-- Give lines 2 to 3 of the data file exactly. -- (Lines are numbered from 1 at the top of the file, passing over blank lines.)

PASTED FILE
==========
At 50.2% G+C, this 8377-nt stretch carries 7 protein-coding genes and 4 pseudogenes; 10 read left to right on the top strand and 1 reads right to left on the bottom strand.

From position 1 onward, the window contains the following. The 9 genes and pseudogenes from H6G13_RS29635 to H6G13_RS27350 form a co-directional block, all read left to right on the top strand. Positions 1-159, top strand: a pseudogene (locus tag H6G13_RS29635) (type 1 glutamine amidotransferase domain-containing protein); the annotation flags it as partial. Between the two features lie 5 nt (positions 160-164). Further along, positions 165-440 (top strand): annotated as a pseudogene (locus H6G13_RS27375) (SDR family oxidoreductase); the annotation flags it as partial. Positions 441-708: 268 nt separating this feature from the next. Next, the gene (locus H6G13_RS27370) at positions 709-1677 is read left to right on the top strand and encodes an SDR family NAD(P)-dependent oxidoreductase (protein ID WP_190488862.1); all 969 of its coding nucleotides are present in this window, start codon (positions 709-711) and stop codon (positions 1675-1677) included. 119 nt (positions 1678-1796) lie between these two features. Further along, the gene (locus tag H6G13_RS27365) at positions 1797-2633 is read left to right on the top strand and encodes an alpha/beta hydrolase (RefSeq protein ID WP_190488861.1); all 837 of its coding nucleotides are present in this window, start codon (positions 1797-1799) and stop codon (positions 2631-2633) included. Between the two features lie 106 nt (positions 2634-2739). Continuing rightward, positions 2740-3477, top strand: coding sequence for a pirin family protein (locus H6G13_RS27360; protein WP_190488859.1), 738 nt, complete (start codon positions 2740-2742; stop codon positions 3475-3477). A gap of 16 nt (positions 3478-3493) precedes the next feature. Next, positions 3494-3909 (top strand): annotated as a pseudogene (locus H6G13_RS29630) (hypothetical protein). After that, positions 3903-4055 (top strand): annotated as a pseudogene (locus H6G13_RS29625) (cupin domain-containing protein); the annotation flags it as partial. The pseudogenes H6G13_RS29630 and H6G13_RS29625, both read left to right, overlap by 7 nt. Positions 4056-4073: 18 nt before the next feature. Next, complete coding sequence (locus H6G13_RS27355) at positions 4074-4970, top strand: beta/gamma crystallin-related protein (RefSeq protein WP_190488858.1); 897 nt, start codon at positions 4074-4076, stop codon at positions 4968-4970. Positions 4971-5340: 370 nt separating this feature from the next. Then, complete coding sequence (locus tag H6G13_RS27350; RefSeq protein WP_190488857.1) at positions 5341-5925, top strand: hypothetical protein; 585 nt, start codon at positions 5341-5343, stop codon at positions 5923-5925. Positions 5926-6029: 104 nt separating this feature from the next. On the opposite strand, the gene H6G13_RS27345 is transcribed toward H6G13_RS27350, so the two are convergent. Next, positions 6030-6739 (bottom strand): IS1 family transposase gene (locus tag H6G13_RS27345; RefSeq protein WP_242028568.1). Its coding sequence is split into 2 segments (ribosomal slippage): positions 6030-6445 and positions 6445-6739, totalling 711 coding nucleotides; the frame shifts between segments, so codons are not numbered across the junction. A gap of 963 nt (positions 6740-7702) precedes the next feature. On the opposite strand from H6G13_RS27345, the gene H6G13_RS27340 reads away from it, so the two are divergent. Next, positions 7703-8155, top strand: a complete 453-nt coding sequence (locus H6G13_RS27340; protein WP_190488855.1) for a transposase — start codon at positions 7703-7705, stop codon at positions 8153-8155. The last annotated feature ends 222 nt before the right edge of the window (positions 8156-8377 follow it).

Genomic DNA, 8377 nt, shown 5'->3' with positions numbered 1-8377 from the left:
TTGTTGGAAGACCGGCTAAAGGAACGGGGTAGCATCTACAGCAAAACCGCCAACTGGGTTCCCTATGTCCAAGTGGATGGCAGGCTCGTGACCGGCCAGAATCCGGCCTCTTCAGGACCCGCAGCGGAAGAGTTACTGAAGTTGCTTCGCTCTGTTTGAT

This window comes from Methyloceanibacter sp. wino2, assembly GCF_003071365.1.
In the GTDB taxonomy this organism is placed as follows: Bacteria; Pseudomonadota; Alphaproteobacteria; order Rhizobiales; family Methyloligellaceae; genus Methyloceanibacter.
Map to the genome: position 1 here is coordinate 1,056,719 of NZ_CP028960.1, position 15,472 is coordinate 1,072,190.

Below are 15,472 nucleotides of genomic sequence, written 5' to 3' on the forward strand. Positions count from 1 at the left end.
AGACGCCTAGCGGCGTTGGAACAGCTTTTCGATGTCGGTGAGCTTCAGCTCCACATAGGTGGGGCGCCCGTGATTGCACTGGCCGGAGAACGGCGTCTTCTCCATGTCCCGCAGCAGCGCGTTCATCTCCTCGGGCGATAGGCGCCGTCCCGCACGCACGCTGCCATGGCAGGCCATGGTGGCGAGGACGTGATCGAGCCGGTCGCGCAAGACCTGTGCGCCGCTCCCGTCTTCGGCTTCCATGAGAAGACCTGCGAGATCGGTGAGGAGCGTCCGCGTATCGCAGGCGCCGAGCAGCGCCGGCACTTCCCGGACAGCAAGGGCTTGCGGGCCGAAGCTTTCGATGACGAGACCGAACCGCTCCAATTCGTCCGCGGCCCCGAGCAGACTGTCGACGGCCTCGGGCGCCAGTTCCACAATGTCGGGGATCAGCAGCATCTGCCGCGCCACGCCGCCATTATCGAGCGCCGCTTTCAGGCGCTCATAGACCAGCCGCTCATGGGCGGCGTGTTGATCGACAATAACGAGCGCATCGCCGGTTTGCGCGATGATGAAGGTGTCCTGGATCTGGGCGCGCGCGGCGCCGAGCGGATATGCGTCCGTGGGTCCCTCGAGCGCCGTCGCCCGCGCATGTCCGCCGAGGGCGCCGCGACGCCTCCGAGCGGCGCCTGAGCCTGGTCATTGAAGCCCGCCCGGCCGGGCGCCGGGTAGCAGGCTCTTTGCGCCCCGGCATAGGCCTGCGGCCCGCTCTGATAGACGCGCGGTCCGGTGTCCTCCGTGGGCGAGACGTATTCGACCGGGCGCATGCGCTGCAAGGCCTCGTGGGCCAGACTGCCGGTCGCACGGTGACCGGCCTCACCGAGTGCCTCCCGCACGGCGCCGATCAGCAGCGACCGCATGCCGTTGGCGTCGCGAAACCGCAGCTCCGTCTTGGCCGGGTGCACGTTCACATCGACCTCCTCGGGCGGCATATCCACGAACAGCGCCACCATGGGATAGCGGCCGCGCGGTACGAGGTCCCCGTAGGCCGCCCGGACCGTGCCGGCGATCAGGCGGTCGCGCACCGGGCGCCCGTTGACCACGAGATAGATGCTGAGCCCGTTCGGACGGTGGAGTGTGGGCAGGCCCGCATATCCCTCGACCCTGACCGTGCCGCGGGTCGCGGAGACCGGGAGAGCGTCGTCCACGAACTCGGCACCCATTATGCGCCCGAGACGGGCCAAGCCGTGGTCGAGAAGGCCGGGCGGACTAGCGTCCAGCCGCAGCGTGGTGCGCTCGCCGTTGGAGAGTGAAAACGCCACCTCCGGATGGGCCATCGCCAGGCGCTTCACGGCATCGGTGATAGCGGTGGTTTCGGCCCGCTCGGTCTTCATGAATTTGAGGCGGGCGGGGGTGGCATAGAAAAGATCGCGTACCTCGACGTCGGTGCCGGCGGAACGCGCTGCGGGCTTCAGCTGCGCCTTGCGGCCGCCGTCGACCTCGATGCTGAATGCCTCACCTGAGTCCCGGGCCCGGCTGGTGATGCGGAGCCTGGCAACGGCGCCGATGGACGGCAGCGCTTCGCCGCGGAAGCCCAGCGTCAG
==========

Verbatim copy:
From position 1 onward, the window contains the following. The 9 genes and pseudogenes from H6G13_RS29635 to H6G13_RS27350 form a co-directional block, all read left to right on the top strand. Positions 1-159, top strand: a pseudogene (locus tag H6G13_RS29635) (type 1 glutamine amidotransferase domain-containing protein); the annotation flags it as partial. Between the two features lie 5 nt (positions 160-164). Further along, positions 165-440 (top strand): annotated as a pseudogene (locus H6G13_RS27375) (SDR family oxidoreductase); the annotation flags it as partial. Positions 441-708: 268 nt separating this feature from the next. Next, the gene (locus H6G13_RS27370) at positions 709-1677 is read left to right on the top strand and encodes an SDR family NAD(P)-dependent oxidoreductase (protein ID WP_190488862.1); all 969 of its coding nucleotides are present in this window, start codon (positions 709-711) and stop codon (positions 1675-1677) included. 119 nt (positions 1678-1796) lie between these two features. Further along, the gene (locus tag H6G13_RS27365) at positions 1797-2633 is read left to right on the top strand and encodes an alpha/beta hydrolase (RefSeq protein ID WP_190488861.1); all 837 of its coding nucleotides are present in this window, start codon (positions 1797-1799) and stop codon (positions 2631-2633) included. Between the two features lie 106 nt (positions 2634-2739). Continuing rightward, positions 2740-3477, top strand: coding sequence for a pirin family protein (locus H6G13_RS27360; protein WP_190488859.1), 738 nt, complete (start codon positions 2740-2742; stop codon positions 3475-3477). A gap of 16 nt (positions 3478-3493) precedes the next feature. Next, positions 3494-3909 (top strand): annotated as a pseudogene (locus H6G13_RS29630) (hypothetical protein). After that, positions 3903-4055 (top strand): annotated as a pseudogene (locus H6G13_RS29625) (cupin domain-containing protein); the annotation flags it as partial. The pseudogenes H6G13_RS29630 and H6G13_RS29625, both read left to right, overlap by 7 nt. Positions 4056-4073: 18 nt before the next feature. Next, complete coding sequence (locus H6G13_RS27355) at positions 4074-4970, top strand: beta/gamma crystallin-related protein (RefSeq protein WP_190488858.1); 897 nt, start codon at positions 4074-4076, stop codon at positions 4968-4970. Positions 4971-5340: 370 nt separating this feature from the next. Then, complete coding sequence (locus tag H6G13_RS27350; RefSeq protein WP_190488857.1) at positions 5341-5925, top strand: hypothetical protein; 585 nt, start codon at positions 5341-5343, stop codon at positions 5923-5925. Positions 5926-6029: 104 nt separating this feature from the next. On the opposite strand, the gene H6G13_RS27345 is transcribed toward H6G13_RS27350, so the two are convergent. Next, positions 6030-6739 (bottom strand): IS1 family transposase gene (locus tag H6G13_RS27345; RefSeq protein WP_242028568.1). Its coding sequence is split into 2 segments (ribosomal slippage): positions 6030-6445 and positions 6445-6739, totalling 711 coding nucleotides; the frame shifts between segments, so codons are not numbered across the junction. A gap of 963 nt (positions 6740-7702) precedes the next feature. On the opposite strand from H6G13_RS27345, the gene H6G13_RS27340 reads away from it, so the two are divergent. Next, positions 7703-8155, top strand: a complete 453-nt coding sequence (locus H6G13_RS27340; protein WP_190488855.1) for a transposase — start codon at positions 7703-7705, stop codon at positions 8153-8155. The last annotated feature ends 222 nt before the right edge of the window (positions 8156-8377 follow it).

Genomic DNA, 8377 nt, shown 5'->3' with positions numbered 1-8377 from the left: